“The Guilty” – As we all are [MOVIE REVIEW]
by Neely Swanson
Detective Asger Holm’s annoyance can be read in his smirk. Assigned to desk duty in the emergency services division for some unknown transgression, he is reduced to fielding calls and redirecting them to dispatch. Clearly this is beneath his dignity and he lets the first couple of callers know it, hanging up on the first, and taking his sweet time in having aid dispatched to the second. His interaction with his co-workers is minimal; he doesn’t respect them, and they prefer to keep their distance. The chip on his shoulder is a two by four.
Then comes the call that changes everything. Iban, on the line, is very much in distress. Pretending that she is speaking with her daughter, she is able to communicate that she has been abducted and is terrified of dying. Asger is flying blind and about to hit a dead end. Although her personal information comes up on his screen, she can only hint at the direction they are taking but not at what kind of car she’s in or where they are going. Asger is able to deduce that she has been kidnapped by someone she knows.
Relaying this minimal information to emergency dispatch, they are unable to do anything unless they know more. What road are they taking? What kind of car? Asger, back on the line with Iban is able to have her indicate that she is in a white van going north on the freeway. It is the only information he has, and dispatch indicates that they will do their best. And they do, finding a light-colored van and pulling it over. But it’s not a white van; Iban isn’t in it; they’ve now completely lost the trail, if there was one to begin with. And, Iban isn’t the only person at risk here and Asger must try to find her little girl.
Saying more would reveal too much about what happens in this gut-wrenching, thriller with unexpected twists and turns. Nothing that happens in this film is expected; nothing is easy; no one is whom you’ve come to believe them to be.
Gustave Möller, directing from an outstanding script he co-wrote with Emil Nygaard Albertsen, defies all expectation. This is, without any argument, a top-notch thriller, but it is also an expert character study of a man, pushed to the wall, who discovers more about himself and honest emotion in an hour than he has in the forty plus years that he’s lived so far. The smirking Asger of the first few moments has all his understanding of human behavior, his own included, upended. The mask he has worn in life is, little by little, shed like a snake sheds its skin.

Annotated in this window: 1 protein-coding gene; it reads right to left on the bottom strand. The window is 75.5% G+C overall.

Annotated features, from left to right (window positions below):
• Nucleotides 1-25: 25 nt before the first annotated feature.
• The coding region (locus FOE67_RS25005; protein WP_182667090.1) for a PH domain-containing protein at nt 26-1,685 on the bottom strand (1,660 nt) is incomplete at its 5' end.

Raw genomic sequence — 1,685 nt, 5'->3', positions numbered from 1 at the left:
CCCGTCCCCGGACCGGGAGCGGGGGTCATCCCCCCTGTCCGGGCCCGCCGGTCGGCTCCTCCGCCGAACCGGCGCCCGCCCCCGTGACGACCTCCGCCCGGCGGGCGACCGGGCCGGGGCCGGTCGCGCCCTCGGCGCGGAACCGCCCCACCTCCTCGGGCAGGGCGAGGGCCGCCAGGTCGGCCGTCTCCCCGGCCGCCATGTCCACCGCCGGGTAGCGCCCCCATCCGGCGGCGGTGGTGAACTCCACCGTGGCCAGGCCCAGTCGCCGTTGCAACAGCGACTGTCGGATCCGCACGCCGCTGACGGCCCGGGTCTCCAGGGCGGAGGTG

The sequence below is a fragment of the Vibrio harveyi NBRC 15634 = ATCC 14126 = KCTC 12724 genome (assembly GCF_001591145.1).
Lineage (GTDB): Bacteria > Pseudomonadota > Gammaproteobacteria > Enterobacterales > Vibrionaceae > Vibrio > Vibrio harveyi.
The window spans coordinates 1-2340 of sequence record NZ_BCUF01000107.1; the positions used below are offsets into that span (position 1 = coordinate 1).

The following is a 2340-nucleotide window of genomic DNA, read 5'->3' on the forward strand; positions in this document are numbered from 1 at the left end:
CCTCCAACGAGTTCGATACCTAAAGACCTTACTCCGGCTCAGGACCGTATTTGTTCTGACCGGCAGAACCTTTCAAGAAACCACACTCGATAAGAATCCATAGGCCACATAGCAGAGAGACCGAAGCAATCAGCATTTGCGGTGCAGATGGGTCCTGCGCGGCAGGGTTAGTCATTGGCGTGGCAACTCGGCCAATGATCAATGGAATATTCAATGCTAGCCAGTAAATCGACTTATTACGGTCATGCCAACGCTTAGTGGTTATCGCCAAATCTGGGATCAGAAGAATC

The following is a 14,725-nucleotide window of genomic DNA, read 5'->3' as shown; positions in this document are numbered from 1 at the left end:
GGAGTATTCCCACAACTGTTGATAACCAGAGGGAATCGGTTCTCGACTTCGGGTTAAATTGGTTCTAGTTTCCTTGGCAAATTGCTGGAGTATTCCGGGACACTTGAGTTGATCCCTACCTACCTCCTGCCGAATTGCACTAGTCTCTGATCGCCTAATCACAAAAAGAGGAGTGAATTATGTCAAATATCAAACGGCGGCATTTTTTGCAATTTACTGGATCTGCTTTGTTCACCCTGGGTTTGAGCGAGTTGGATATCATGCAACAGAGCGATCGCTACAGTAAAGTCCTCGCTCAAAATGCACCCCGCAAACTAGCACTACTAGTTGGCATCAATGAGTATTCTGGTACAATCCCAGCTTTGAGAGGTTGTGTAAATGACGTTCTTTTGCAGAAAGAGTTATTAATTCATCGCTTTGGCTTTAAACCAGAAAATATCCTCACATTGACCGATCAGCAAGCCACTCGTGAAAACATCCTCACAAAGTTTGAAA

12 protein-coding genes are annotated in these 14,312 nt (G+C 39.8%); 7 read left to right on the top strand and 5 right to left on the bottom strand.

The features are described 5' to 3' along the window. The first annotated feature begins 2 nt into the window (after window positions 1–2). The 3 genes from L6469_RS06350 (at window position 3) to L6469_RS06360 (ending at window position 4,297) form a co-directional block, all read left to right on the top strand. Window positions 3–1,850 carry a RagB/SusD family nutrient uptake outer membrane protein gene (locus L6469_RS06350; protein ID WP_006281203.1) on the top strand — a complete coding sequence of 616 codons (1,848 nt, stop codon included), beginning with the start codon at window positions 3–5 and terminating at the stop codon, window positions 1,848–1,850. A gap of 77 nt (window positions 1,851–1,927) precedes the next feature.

More remarkable, or perhaps only one of the remarkable aspects of this superb film, is that it takes place in real time. The first close-up of Asger responding to a call takes place near the end of his shift. He is anxious to go home and rest for he has a hearing in court the next day that will decide whether he will be released from the prison of phone duty. He’s annoyed, he’s tired, he wants to be anywhere but there. But then comes the call, and although his shift ends while Iban is still missing, he stays. He feels a responsibility.
Not only does this take place in real time, but it all takes place in one room, usually in just a very small area of that room, with other people as background noise. Real time, one room, one person. Jasper Spanning, the cinematographer, has created an almost monochromatic palate, one that focuses on the seemingly monotonously stoic face of Asger. But it’s not monochromatic and Asger is not monotonous, far to the contrary. The focus is tight on Asger throughout and Carla Luffe, the editor, keeps the momentum going. The theoretical antithesis of a visual medium, this is a film that relies on the auditory. There is no visible action; there is only one set; there is only one actor and several voices. And yet, this is an incredibly effective, thrilling, nerve-wracking visual experience. You’ll just have to judge for yourself but be forewarned, your stomach will tighten within the first five minutes and it will only get worse.
The filmic elements are thoroughly stellar, from the voice actors, the one set, the tight focus photography, the superb script, and the taut direction. But none of it works without the amazing performance of Jakob Cedergren, a much-lauded Danish actor but virtually unknown here. Much like Mark Rylance who effectively uses his eyes to convey all emotion, Cedergren’s subtle changes in eye movement and breathing transmit the gamut of sentiment and instinct as the kidnapping plays out on his phone. From arrogance to terror to vulnerability, Möller focuses only on him. No respite; nowhere to hid. Simply put, Cedergren is the best actor you’ve never seen, and one can hope that we will see more of him.
If this seems like a flat-out rave, it is. If this were an English language movie, it wouldn’t be opening until December for maximum Oscar impact, which “The Guilty,” Möller, and Cedergren deserve. This is not to be missed, and for maximum impact, should be seen on a big screen, emphasizing that there is no escape for Asger, and there is no escape for you.
In Danish with Danish subtitles.
Opening Friday October 19 at the Laemmle Royal.